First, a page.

One has to be careful. To say that Japanese people are racist… is racist. I know many Japanese people who are very sophisticated about these issues. I’m talking about general social tenancies here, which I acknowledge is dangerous.

The upside to the Japanese attitude towards gender and racial equality is that there is a relative absence of political correctness. People are more likely to indicate their attitude, and you know where people stand, but the underlying ambient level of discrimination is undeniable, and unacceptable. It’s not that this isn’t also true of most other countries, including the States but I believe Japan is shamefully behind, in terms of equal pay and other tangible issues.

• Localized technology. I don’t know exactly how to talk about this yet. It’s something that I really noticed on this last trip and I’m not sure I can be clear here but it has to do with Japanese society’s tendency to create a great deal of innovation that is fundamentally self-involved. It’s like the Americans making cars that only appeal to Americans and then expecting everyone to buy them.

There is this canard about Japan not being able to innovate. I think this is bunk. This is a society that can come up with five, distinct, cost-effective ways to package a rice ball without the seaweed touching the rice, that can be unwrapped without touching the rice directly. The six years I was gone saw a transformation in the way hot cans of coffee get sold out of vending machines. The new trains have these very user-friendly data screens that let you know where you are and how long it’s going to take to get you where you’re going. The thing that gets me is that the layout is reversed depending on which side of the train you’re on. In other words, the whole layout is reversed to make sure that the map is oriented the way the train is actually moving. The next station on the map is in the same direction as the train is moving. This is a small thing, but it’s the kind of thing that makes a difference between technology that’s adjusting to humans or the other way around. The iPhone (which I love) has a flaw in this regard: When it’s in Landscape mode, the volume rocker is reversed relative to the volume indicator on screen, and Apple is the master of this game.

Think for a moment about the latest development in toilet technology that has an actual impact on your life (not in the area of cleaning the toilet). No really. Think about it. It’s probably the development of cheap, readily available toilet paper. I’m willing to bet thats what it is, and I don’t remember a time when this wasn’t the case. This means, that I’ve NEVER seen forward movement (excuse the pun) in the technology of routine bowel evacuation. This is not true in Japan. When I was a kid, the throne style “western” toilet was a relative rarity. Now a toilet that doesn’t have a built in bidet, and automated washing set-up with air-drying and seat warming is a relative rarity. I’ve seen these things introduced in little news items in the States as an example of “those nutty Japanese”. I have never seen such a clear example of “Don’t knock it till you’ve tried it.”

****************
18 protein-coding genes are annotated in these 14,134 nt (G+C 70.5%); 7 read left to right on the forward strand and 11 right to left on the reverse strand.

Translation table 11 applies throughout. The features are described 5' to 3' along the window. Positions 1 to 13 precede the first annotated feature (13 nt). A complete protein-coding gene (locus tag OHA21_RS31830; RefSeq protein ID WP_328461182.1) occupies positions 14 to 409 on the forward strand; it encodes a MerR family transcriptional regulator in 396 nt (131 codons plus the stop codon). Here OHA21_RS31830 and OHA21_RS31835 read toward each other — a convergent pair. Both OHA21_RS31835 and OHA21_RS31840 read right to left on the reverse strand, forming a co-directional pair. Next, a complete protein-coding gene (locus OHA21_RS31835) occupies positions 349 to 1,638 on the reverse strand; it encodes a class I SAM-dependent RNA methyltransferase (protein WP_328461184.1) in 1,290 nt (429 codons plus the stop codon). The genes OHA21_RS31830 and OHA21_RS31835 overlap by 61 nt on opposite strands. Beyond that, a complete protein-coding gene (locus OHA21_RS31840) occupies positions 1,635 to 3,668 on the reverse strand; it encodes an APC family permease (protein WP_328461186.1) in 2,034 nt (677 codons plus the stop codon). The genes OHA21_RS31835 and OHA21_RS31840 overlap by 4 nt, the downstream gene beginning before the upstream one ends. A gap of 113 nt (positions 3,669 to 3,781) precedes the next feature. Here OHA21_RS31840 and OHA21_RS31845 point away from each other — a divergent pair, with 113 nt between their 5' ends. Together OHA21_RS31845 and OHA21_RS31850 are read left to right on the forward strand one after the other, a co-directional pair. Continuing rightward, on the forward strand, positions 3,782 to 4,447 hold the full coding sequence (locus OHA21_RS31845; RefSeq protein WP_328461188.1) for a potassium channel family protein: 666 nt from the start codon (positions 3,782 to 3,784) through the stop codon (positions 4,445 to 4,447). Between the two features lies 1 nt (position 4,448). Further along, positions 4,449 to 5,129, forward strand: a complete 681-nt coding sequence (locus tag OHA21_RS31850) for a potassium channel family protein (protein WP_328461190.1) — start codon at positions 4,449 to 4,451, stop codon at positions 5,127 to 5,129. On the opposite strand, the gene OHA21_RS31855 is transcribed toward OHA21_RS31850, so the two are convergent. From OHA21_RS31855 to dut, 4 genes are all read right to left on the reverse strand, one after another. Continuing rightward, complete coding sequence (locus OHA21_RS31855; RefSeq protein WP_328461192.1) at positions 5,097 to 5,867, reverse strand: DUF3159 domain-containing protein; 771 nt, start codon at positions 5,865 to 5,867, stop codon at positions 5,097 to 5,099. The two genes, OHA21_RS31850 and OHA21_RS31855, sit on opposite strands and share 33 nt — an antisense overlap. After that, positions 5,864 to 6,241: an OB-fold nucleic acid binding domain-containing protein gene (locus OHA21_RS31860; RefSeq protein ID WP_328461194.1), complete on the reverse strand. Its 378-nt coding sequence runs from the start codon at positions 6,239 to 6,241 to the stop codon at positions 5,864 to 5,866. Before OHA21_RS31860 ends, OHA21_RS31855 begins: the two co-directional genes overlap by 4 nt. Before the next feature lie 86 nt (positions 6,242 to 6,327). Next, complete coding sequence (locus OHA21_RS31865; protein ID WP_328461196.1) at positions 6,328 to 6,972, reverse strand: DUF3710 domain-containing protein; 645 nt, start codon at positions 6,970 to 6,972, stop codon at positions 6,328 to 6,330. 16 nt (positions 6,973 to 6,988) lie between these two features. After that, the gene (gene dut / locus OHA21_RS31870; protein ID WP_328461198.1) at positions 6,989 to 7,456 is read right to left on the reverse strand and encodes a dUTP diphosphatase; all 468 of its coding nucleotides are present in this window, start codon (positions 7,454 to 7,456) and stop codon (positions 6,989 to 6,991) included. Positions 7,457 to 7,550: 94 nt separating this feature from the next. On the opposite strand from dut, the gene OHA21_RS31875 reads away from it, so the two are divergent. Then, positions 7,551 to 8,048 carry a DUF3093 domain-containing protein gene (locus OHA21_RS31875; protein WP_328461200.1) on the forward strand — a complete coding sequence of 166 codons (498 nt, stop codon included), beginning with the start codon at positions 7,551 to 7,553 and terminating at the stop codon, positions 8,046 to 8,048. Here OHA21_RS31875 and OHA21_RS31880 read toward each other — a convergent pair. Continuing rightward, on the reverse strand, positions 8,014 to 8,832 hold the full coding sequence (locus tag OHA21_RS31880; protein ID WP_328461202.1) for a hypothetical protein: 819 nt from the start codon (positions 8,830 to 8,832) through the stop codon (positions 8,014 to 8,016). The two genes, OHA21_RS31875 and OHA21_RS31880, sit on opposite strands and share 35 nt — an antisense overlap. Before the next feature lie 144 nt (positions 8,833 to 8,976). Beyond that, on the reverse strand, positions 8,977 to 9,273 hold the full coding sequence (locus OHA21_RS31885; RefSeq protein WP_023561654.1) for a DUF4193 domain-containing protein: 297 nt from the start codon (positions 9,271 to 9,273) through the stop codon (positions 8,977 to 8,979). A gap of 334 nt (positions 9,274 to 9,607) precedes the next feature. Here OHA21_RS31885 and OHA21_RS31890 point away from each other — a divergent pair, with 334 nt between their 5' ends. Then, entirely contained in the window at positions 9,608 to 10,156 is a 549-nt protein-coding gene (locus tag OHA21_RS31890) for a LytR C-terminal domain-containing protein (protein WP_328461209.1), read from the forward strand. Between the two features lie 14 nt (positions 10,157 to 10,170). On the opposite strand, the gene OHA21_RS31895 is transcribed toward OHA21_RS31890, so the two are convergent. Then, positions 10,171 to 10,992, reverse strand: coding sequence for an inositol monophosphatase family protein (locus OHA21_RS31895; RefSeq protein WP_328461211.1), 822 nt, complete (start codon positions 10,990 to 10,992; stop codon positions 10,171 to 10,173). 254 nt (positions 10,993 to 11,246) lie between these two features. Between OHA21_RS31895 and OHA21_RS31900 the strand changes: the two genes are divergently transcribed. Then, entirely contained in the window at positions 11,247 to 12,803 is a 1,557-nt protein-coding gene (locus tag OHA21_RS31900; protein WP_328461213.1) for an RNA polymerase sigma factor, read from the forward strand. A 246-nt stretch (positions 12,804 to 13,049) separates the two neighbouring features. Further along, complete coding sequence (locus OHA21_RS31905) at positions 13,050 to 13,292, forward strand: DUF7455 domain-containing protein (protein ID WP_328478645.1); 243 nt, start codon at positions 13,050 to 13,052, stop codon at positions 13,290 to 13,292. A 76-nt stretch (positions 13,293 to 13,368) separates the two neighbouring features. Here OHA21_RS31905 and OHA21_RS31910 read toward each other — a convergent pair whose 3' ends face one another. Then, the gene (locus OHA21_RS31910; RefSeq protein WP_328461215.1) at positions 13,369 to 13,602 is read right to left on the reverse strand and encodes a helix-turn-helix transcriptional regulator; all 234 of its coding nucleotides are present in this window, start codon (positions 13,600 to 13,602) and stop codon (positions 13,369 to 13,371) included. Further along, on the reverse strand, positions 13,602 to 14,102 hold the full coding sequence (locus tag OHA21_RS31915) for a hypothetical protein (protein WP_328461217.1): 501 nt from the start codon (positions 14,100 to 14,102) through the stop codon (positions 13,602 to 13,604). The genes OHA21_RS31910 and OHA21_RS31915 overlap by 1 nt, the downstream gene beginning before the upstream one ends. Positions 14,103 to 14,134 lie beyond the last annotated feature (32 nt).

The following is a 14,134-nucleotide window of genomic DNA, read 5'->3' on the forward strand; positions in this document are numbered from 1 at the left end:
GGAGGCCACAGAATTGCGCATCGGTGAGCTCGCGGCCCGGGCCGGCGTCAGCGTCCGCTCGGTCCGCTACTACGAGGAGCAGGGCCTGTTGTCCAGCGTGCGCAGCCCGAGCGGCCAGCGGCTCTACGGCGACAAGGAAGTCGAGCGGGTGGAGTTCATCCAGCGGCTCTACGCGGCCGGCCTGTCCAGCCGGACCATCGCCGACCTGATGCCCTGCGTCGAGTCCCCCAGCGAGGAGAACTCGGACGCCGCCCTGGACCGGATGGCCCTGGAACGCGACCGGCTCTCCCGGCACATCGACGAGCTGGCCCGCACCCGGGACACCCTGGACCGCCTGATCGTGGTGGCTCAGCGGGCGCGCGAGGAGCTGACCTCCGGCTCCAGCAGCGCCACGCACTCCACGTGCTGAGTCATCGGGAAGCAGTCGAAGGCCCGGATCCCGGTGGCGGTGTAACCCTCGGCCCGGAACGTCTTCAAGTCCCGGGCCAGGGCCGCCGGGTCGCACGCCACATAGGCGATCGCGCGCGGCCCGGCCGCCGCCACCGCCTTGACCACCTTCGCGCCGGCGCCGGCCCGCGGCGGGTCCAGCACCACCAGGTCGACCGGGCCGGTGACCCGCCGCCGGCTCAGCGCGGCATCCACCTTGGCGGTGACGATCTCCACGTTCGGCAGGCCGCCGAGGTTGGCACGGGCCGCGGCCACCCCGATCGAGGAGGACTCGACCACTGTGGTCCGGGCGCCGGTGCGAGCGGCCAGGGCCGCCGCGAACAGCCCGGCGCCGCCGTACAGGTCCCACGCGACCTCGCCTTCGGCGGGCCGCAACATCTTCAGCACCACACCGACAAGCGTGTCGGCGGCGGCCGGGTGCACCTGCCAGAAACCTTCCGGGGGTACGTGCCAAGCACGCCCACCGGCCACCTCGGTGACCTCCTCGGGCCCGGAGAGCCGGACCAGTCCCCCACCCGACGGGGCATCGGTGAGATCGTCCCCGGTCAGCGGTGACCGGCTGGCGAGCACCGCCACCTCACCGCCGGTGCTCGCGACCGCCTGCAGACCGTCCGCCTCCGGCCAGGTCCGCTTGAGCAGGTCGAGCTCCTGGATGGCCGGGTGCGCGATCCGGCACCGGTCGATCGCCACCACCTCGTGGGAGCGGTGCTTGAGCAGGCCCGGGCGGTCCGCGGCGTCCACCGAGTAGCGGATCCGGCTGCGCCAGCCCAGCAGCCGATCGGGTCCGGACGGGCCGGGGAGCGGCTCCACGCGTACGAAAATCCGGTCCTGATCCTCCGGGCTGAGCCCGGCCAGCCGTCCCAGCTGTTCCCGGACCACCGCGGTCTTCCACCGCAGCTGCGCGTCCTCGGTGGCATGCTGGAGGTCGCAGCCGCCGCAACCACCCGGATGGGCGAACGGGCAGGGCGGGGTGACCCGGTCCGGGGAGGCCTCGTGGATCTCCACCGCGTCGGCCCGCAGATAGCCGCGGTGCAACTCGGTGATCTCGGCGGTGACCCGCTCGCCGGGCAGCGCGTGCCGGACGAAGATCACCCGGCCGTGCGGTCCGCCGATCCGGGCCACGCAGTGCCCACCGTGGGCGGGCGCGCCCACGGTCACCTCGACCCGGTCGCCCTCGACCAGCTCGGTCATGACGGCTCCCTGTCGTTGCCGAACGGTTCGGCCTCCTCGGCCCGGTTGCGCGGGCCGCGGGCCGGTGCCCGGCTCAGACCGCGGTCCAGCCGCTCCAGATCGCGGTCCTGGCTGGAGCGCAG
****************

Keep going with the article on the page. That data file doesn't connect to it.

Mocking these things makes us look like the filthy ignorant Neanderthals we probably are, but the broader point here is that the innovation that has lead to things things is not permeating world culture. This is the thing I can’t put my finger on, but there’s something self involved about making something that only a Japanese person would find useful. There’s nothing inherently wrong with that of course, but somehow I get the feeling in Japan that it’s not coming from a passion towards the Japanese way of life, but a fear of going out and playing in the bigger playground. It is the old Japanese insularity, and it feeds the conflicted sense of superiority (look at our cool stuff)/inferiority (oh you wouldn’t be interested) that lies at the heart of so much in Japan.

Ok. Thats it for now.

Gotta go do some stuff.

The pollyanna tour of Japan continues…

Tuesday, December 4th, 2007

Let me just say, cause it really can’t be said enough: Japan has HUGE problems. There are many angles from which you can just take this society apart.

Akiko and I went to “Jusco” to do some shopping today. Much of the expeirience is pretty straight forward but at a certain point, I notice that the music that is playing at the normal, almost ignorable, muzak level is all hard-rock versions of Christmas carols. I leave it to others to decide if this is a good thing or a bad thing.

Here’s something I think is pretty great: NHK, Japan’s national broadcast company has a lot of the kind of educational programing that one would expect from what is essentially Japan’s BBC. However, I’m noticing that there are a lot of contests and other shows in which, for example, people are asked to send in photos they’ve taken with an accompanying haiku or other short poem. There is no prize. They just show selections on a future broadcast. I saw a show in which people had sent in videos that they had shot. These were not “Japan’s Funniest home Videos” or “Jackass” episodes. It’s painfully tasteful shots of waterfalls and mountains in the mist. There are also little shows about how to use your cell phone, aimed at the middle aged, and an in depth tutorial on taking pictures with your phone.
As we’re approaching the end of the year people are beginning to make plans for their “nengajo” (a new year greeting post card). These cards are based on an image rather than information, so creativity is a key thing and the need to make cool ones has always been an important driver of desktop publishing and home printing technology. People send out literally hundreds of these thing. Anyway I must have seen at least four different shows on NHK that touched on ideas for making this year’s card.